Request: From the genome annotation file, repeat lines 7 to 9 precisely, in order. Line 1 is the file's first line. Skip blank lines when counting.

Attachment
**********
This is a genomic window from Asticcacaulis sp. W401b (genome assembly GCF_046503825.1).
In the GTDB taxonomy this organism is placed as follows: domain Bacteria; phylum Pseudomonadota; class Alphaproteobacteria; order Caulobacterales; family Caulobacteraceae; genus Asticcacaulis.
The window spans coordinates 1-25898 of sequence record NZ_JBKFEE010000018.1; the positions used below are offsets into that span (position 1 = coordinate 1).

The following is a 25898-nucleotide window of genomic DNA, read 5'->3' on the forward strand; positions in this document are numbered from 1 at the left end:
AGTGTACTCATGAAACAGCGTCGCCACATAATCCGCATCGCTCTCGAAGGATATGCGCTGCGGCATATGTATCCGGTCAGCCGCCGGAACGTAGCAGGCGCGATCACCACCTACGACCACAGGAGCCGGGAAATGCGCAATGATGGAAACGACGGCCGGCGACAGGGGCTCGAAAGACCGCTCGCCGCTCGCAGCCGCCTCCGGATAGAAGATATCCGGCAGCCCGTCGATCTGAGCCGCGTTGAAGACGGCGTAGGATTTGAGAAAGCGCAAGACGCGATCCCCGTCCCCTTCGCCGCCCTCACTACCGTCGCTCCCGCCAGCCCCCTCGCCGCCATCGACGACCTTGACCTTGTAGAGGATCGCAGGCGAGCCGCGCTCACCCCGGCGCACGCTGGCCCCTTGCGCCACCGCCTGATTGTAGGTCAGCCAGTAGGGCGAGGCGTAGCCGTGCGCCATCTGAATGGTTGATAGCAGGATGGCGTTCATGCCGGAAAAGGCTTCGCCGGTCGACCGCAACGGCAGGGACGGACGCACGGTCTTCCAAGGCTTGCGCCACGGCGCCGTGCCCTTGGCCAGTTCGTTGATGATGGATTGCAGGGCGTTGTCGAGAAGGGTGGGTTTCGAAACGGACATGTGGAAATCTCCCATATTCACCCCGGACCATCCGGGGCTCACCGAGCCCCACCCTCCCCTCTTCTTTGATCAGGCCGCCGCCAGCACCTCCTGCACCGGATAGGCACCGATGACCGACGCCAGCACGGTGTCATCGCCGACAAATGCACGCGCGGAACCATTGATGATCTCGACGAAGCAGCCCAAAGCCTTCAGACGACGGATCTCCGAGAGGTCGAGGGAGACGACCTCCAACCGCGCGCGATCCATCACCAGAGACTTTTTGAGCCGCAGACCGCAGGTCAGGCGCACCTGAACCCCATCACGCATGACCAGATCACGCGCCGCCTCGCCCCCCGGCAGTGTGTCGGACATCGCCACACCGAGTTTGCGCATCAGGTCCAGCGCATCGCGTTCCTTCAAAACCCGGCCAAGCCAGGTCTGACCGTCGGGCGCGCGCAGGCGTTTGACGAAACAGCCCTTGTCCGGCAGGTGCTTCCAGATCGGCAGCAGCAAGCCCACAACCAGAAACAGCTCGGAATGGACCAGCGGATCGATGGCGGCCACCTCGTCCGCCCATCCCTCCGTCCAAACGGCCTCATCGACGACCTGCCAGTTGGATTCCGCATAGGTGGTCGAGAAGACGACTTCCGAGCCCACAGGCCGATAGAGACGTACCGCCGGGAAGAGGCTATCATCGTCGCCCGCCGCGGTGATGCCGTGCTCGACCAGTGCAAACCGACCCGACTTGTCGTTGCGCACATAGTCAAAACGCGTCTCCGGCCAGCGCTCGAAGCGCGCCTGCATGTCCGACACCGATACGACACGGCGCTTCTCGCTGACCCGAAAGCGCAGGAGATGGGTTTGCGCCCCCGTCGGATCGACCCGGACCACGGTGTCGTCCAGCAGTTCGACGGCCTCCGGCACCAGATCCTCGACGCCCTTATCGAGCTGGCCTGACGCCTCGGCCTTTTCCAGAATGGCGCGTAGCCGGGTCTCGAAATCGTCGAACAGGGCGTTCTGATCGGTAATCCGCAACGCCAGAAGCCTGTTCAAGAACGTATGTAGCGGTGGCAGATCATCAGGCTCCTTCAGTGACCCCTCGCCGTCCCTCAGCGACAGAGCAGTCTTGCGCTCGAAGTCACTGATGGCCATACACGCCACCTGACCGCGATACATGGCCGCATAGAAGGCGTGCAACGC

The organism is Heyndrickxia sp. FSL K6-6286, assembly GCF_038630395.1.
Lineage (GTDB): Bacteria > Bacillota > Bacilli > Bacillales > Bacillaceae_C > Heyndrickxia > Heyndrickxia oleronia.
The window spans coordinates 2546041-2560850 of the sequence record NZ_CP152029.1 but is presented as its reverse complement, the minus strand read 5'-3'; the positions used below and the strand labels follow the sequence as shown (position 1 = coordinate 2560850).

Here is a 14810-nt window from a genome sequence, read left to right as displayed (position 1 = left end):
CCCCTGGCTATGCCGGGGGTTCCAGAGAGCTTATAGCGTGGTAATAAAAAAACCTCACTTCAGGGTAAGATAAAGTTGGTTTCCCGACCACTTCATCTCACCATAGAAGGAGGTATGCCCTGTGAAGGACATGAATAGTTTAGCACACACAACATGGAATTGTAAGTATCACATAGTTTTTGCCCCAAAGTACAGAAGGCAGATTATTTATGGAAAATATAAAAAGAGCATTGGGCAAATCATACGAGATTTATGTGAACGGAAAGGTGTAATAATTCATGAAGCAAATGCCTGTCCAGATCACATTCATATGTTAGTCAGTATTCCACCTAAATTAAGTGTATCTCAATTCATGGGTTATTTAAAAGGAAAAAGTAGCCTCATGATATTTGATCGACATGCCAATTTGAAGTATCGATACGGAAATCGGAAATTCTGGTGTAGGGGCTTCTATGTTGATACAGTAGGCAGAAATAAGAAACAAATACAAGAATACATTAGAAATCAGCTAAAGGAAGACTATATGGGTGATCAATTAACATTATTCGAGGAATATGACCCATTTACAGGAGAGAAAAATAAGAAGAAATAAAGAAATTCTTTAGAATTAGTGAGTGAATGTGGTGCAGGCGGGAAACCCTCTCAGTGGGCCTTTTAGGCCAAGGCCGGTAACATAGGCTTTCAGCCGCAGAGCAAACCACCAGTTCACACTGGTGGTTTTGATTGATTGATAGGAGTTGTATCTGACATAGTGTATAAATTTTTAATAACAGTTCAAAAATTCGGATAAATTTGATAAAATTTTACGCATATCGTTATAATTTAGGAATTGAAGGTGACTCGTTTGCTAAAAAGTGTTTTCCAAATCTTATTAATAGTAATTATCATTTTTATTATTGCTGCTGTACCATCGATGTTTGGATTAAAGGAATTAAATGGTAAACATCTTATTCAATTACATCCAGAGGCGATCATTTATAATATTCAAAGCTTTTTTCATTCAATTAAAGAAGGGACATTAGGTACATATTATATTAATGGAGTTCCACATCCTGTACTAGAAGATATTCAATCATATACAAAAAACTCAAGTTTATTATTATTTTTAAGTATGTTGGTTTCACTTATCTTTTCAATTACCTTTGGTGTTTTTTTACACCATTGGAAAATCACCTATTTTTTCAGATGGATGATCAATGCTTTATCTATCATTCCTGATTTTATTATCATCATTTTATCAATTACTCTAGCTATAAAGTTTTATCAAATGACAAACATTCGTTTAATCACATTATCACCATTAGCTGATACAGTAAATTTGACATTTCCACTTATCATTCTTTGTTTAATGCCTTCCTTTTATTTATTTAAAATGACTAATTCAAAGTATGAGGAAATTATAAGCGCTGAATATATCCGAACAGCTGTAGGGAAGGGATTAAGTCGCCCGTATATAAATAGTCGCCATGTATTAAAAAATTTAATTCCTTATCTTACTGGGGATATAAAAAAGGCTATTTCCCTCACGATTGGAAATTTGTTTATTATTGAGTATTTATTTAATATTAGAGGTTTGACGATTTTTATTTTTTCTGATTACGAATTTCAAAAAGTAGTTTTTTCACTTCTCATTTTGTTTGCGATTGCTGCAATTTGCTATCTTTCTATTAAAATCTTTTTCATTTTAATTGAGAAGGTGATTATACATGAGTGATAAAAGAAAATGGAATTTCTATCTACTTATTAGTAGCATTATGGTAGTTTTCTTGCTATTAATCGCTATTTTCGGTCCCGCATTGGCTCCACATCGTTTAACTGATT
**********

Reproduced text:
Lineage (GTDB): Bacteria > Bacillota > Bacilli > Bacillales > Bacillaceae_C > Heyndrickxia > Heyndrickxia oleronia.
The window spans coordinates 2546041-2560850 of the sequence record NZ_CP152029.1 but is presented as its reverse complement, the minus strand read 5'-3'; the positions used below and the strand labels follow the sequence as shown (position 1 = coordinate 2560850).

Here is a 14810-nt window from a genome sequence, read left to right as displayed (position 1 = left end):